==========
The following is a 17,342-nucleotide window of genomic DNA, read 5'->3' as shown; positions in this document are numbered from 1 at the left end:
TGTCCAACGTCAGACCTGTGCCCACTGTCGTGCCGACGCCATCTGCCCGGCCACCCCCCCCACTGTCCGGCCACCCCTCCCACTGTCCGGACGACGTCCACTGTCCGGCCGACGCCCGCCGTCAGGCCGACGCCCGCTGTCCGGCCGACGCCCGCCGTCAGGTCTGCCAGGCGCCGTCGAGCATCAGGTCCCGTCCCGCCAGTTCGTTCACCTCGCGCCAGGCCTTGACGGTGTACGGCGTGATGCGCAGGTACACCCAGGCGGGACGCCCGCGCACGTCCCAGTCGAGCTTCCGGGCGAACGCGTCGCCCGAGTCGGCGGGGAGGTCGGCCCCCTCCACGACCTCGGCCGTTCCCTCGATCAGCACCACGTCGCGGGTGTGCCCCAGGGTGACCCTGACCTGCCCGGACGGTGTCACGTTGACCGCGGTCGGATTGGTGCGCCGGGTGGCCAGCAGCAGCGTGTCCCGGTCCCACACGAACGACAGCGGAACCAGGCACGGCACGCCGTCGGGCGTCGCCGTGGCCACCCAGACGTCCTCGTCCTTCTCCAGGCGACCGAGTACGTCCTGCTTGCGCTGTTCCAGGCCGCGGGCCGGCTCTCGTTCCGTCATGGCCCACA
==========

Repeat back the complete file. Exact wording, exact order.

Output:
The following is a 17,342-nucleotide window of genomic DNA, read 5'->3' as shown; positions in this document are numbered from 1 at the left end:
TGTCCAACGTCAGACCTGTGCCCACTGTCGTGCCGACGCCATCTGCCCGGCCACCCCCCCCACTGTCCGGCCACCCCTCCCACTGTCCGGACGACGTCCACTGTCCGGCCGACGCCCGCCGTCAGGCCGACGCCCGCTGTCCGGCCGACGCCCGCCGTCAGGTCTGCCAGGCGCCGTCGAGCATCAGGTCCCGTCCCGCCAGTTCGTTCACCTCGCGCCAGGCCTTGACGGTGTACGGCGTGATGCGCAGGTACACCCAGGCGGGACGCCCGCGCACGTCCCAGTCGAGCTTCCGGGCGAACGCGTCGCCCGAGTCGGCGGGGAGGTCGGCCCCCTCCACGACCTCGGCCGTTCCCTCGATCAGCACCACGTCGCGGGTGTGCCCCAGGGTGACCCTGACCTGCCCGGACGGTGTCACGTTGACCGCGGTCGGATTGGTGCGCCGGGTGGCCAGCAGCAGCGTGTCCCGGTCCCACACGAACGACAGCGGAACCAGGCACGGCACGCCGTCGGGCGTCGCCGTGGCCACCCAGACGTCCTCGTCCTTCTCCAGGCGACCGAGTACGTCCTGCTTGCGCTGTTCCAGGCCGCGGGCCGGCTCTCGTTCCGTCATGGCCCACA